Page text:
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The Don Valley Parkway leading to the Port Lands area in Toronto.

Michelle Siu / Globe and Mail

A highly anticipated report on ways to speed up development in Toronto's Port Lands and create parkland at the mouth of the Don River won't be ready until September, raising the possibility a waterfront casino will influence those plans.

City staff and Waterfront Toronto were expected to deliver their findings next month to Mayor Rob Ford's executive committee, including recommendations on how to develop the vast stretch of waterfront on the city's eastern inner harbour and the best way to pay for it.

The report also will provide alternatives for naturalizing the mouth of the Don River that would leave more room for development and cost less than the $634-million price tag of the original, award-winning plan.

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Instead, staff confirmed late Wednesday they need a summer extension to finalize their business plan and have those numbers vetted by an outside expert, as requested last fall by city councillors. Their findings will go to the executive committee in September and council in October.

"We were just running out of time to do a proper job," deputy city manager John Livey said. "It is a complicated, large area. We had to do consultations with the community. There are some very technical issues that have to be resolved around the design of the naturalization of the river course. It takes time."

Saving time is what the study is all about – the result of a council compromise last fall after Councillor Doug Ford failed in his efforts to have the city take control of developing the mostly derelict land from Waterfront Toronto. Mr. Ford was frustrated with the agency's lengthy development timeline, arguing the site was an overlooked city treasure. He presented an alternative plan for development that included a megamall, monorail and Ferris wheel.

Reached Wednesday, Mr. Ford would not discuss the report – or the potential for a waterfront casino on the Port Lands. Asked about the delay of a report meant to speed up development, his response was: "I'd rather do it right."

Councillor Paula Fletcher, who represents an east-end ward that includes the Port Lands, said she will be asking staff to make an interim report of their findings to the July council meeting.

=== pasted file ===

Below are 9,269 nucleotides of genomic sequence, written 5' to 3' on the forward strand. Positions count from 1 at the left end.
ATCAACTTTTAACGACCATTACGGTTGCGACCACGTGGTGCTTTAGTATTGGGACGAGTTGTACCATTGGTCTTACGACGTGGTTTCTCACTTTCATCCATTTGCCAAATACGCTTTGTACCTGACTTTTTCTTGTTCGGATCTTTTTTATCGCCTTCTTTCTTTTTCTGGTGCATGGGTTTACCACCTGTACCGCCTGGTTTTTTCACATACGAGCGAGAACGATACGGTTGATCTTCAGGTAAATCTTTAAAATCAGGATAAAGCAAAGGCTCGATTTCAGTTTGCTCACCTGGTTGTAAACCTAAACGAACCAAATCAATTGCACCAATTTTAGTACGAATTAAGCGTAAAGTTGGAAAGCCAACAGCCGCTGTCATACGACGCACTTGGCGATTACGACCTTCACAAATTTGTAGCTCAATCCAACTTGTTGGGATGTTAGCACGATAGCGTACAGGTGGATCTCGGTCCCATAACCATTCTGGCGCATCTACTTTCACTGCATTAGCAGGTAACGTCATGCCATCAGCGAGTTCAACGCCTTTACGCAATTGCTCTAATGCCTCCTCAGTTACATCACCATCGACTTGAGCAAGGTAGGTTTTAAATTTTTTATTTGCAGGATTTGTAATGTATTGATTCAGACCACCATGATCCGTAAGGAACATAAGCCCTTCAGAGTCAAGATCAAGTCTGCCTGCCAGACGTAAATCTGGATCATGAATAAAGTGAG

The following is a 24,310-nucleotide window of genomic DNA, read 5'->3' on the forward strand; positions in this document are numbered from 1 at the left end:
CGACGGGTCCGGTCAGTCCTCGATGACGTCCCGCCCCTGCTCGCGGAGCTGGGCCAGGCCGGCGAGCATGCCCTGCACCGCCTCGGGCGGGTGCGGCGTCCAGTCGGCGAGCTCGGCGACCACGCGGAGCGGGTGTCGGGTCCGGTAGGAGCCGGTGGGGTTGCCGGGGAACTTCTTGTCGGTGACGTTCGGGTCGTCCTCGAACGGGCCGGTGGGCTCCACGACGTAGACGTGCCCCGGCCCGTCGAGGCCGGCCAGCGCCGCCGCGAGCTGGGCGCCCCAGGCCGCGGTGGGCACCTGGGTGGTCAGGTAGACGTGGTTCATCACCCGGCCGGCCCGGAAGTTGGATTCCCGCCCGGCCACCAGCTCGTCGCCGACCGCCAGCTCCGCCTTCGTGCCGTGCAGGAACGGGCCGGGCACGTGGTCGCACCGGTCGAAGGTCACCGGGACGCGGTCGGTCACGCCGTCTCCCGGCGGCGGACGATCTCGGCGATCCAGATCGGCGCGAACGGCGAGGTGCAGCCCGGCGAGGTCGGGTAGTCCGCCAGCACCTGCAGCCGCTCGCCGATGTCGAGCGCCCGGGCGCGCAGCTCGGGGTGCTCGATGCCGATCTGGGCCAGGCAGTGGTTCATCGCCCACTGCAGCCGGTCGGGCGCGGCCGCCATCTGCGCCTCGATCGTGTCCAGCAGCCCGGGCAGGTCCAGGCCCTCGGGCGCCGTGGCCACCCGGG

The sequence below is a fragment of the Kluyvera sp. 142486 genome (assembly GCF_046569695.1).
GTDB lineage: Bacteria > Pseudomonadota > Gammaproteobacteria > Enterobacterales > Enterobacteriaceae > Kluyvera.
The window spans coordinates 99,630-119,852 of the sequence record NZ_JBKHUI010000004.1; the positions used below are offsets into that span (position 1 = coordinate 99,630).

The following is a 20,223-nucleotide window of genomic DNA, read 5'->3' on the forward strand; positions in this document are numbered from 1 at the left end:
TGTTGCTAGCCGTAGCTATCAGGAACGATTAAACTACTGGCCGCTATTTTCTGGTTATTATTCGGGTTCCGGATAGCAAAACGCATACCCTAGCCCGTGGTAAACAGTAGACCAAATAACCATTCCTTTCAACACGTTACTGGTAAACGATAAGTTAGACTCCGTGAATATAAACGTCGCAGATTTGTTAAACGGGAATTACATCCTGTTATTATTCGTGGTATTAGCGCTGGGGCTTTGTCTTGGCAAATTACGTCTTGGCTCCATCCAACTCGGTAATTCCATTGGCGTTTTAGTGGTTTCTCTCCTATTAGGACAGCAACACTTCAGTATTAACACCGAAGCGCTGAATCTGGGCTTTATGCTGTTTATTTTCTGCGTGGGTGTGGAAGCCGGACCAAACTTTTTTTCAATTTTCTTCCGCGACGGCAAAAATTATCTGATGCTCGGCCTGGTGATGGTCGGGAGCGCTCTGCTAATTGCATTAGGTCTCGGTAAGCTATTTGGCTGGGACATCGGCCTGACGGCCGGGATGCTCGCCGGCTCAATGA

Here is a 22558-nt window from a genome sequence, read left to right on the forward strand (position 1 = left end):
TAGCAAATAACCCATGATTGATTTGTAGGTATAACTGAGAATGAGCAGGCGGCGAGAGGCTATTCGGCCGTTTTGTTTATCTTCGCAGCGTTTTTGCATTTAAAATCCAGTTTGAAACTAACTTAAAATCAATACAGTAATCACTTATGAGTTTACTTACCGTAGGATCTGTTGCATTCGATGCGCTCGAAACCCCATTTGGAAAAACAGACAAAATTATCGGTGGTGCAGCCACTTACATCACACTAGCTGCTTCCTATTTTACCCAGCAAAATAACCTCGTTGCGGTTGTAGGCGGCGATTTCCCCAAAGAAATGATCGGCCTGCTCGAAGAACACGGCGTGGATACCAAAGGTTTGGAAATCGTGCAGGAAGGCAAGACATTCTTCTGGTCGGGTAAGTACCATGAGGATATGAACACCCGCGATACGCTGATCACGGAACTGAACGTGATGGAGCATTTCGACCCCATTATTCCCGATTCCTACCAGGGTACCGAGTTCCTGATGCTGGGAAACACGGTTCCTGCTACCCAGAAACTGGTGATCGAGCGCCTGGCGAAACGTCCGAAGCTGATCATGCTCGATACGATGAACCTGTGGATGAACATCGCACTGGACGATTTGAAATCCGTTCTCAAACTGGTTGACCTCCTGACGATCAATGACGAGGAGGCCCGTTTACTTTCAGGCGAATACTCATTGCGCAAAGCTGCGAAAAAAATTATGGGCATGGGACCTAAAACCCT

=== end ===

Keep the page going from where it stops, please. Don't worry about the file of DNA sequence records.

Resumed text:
Ontario's lottery corporation pinpointed the Toronto waterfront including the Port Lands as one of four potential sites for a new casino in the GTA. Against that backdrop, Ms. Fletcher said she is fearful that the delay will give big-name casino operators and major developers an extra three months of "heavy lobbying" for a Port Lands casino.

"I think the public may well perceive that some of this work may be derailed," Ms. Fletcher said. "Ferris wheels, monorails, megamalls – people felt very strongly about that. I don't think the casino added in is going to fly."

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Mr. Livey dismissed any suggestion that the possibility of a casino development was a factor in the delay. "We have not been concerning ourselves with the casino," he said.

Alternate designs for the mouth of the Don River, estimated to save between $100-million and $150-million, are expected to include a more narrow riverside park and a green space that will act as a spillway to carry overflow from the river to the shipping channel to the south.

Mr. Livey said the preliminary designs released in March have been modified to reflect the suggestions made at public meetings and by two stakeholder groups. A final public meeting on the report will be held Thursday night.

John Wilson, a long-time Don River advocate and a member of the groups consulted as part of the study, said even with revisions, plans for the river mouth lack detail and would cut green space by about 20 per cent. "It is hard to say what the revitalization would look like," he said. "There are still a lot of questions to be answered."

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